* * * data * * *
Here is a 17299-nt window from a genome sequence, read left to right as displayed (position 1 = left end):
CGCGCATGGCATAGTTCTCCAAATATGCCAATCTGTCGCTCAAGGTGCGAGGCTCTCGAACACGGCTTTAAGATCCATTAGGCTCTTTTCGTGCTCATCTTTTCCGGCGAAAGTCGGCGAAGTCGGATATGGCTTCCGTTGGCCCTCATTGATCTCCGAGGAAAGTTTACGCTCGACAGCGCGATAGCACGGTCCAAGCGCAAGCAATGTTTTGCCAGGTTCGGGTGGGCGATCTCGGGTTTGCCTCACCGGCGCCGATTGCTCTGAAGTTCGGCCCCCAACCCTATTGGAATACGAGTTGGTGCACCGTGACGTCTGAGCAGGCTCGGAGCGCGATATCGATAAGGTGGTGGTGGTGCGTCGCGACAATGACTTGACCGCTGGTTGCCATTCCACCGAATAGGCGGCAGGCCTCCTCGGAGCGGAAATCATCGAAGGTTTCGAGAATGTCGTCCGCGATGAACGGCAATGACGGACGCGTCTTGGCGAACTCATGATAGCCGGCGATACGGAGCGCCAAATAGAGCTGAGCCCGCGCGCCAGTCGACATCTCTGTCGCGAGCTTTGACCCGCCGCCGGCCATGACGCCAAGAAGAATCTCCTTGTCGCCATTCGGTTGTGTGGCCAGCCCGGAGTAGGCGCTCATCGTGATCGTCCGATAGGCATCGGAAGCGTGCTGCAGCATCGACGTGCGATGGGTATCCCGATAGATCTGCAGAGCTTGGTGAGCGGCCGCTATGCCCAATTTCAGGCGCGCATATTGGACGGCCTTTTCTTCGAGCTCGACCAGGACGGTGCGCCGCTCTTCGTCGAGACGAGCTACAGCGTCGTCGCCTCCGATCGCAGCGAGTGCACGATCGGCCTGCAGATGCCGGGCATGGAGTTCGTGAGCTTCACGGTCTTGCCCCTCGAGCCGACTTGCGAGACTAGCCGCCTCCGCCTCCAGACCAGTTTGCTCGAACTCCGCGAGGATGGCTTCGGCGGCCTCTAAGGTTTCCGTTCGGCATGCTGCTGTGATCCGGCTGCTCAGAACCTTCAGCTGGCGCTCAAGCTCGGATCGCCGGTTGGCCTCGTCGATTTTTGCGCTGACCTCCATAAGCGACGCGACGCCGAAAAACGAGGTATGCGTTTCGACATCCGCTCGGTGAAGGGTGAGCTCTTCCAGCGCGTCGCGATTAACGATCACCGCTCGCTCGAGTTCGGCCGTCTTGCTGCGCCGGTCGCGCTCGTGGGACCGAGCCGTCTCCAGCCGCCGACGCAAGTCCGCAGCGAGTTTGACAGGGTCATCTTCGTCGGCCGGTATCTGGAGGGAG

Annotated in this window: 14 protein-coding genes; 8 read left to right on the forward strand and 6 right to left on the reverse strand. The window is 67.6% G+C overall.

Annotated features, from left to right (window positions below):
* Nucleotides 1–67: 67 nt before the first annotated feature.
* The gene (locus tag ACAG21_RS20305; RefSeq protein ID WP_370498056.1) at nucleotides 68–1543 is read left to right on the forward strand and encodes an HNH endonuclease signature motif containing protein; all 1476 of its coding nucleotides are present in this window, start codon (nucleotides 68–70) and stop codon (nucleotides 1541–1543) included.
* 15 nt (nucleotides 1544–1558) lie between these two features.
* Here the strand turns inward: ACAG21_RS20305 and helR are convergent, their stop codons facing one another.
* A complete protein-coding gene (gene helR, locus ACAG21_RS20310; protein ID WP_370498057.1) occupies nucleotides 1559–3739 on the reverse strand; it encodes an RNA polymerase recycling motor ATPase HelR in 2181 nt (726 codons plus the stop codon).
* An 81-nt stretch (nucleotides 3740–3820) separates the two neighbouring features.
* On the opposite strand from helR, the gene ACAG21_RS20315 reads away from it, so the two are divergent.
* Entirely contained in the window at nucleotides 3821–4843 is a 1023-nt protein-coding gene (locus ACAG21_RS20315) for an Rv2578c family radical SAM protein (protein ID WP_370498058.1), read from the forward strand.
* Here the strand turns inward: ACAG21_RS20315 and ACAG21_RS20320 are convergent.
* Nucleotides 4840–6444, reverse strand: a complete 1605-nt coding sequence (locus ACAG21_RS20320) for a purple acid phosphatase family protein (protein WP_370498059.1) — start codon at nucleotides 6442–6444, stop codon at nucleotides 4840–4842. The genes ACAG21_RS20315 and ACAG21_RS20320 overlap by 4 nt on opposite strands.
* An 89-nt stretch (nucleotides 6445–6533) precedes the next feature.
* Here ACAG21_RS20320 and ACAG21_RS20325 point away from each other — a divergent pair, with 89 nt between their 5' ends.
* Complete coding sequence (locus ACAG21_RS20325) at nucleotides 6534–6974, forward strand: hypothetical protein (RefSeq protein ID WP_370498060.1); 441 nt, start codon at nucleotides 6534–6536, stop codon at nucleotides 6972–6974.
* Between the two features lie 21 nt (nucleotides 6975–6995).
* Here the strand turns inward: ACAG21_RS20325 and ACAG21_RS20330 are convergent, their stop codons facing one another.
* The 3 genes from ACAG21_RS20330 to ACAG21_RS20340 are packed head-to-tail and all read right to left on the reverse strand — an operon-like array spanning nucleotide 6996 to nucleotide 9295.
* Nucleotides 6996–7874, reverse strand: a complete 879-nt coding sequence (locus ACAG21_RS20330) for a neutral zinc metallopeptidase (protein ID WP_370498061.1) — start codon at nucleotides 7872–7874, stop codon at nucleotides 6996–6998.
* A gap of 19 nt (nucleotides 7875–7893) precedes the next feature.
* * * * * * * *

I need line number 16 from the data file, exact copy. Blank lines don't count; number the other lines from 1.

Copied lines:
* Here ACAG21_RS20320 and ACAG21_RS20325 point away from each other — a divergent pair, with 89 nt between their 5' ends.